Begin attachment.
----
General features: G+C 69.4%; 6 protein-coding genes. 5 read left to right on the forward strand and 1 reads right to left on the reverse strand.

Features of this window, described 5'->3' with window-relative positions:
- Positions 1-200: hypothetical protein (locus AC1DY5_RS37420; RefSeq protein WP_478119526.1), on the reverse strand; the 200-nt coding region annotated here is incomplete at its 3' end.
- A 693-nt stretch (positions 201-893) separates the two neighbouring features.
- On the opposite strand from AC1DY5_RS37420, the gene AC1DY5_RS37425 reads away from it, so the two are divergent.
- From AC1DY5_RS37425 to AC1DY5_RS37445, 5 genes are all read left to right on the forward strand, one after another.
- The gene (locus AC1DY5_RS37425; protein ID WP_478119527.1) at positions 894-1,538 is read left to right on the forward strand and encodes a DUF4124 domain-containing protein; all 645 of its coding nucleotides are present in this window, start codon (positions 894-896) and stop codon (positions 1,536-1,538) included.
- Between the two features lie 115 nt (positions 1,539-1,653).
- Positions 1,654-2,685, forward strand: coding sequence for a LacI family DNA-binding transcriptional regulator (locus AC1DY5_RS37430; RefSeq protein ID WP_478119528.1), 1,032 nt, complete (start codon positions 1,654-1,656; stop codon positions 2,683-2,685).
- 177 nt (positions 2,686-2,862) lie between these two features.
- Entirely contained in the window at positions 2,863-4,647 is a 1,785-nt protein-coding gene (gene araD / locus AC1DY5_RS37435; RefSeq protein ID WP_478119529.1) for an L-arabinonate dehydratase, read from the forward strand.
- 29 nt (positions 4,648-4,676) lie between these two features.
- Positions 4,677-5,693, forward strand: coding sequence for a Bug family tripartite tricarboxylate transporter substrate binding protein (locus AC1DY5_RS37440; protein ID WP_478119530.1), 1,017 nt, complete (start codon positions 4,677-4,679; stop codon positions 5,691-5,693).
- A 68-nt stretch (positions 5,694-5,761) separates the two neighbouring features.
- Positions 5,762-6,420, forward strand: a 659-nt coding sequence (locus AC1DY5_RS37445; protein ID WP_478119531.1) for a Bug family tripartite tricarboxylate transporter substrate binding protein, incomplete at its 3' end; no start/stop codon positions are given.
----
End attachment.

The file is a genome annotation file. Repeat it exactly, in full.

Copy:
General features: G+C 69.4%; 6 protein-coding genes. 5 read left to right on the forward strand and 1 reads right to left on the reverse strand.

Features of this window, described 5'->3' with window-relative positions:
- Positions 1-200: hypothetical protein (locus AC1DY5_RS37420; RefSeq protein WP_478119526.1), on the reverse strand; the 200-nt coding region annotated here is incomplete at its 3' end.
- A 693-nt stretch (positions 201-893) separates the two neighbouring features.
- On the opposite strand from AC1DY5_RS37420, the gene AC1DY5_RS37425 reads away from it, so the two are divergent.
- From AC1DY5_RS37425 to AC1DY5_RS37445, 5 genes are all read left to right on the forward strand, one after another.
- The gene (locus AC1DY5_RS37425; protein ID WP_478119527.1) at positions 894-1,538 is read left to right on the forward strand and encodes a DUF4124 domain-containing protein; all 645 of its coding nucleotides are present in this window, start codon (positions 894-896) and stop codon (positions 1,536-1,538) included.
- Between the two features lie 115 nt (positions 1,539-1,653).
- Positions 1,654-2,685, forward strand: coding sequence for a LacI family DNA-binding transcriptional regulator (locus AC1DY5_RS37430; RefSeq protein ID WP_478119528.1), 1,032 nt, complete (start codon positions 1,654-1,656; stop codon positions 2,683-2,685).
- 177 nt (positions 2,686-2,862) lie between these two features.
- Entirely contained in the window at positions 2,863-4,647 is a 1,785-nt protein-coding gene (gene araD / locus AC1DY5_RS37435; RefSeq protein ID WP_478119529.1) for an L-arabinonate dehydratase, read from the forward strand.
- 29 nt (positions 4,648-4,676) lie between these two features.
- Positions 4,677-5,693, forward strand: coding sequence for a Bug family tripartite tricarboxylate transporter substrate binding protein (locus AC1DY5_RS37440; protein ID WP_478119530.1), 1,017 nt, complete (start codon positions 4,677-4,679; stop codon positions 5,691-5,693).
- A 68-nt stretch (positions 5,694-5,761) separates the two neighbouring features.
- Positions 5,762-6,420, forward strand: a 659-nt coding sequence (locus AC1DY5_RS37445; protein ID WP_478119531.1) for a Bug family tripartite tricarboxylate transporter substrate binding protein, incomplete at its 3' end; no start/stop codon positions are given.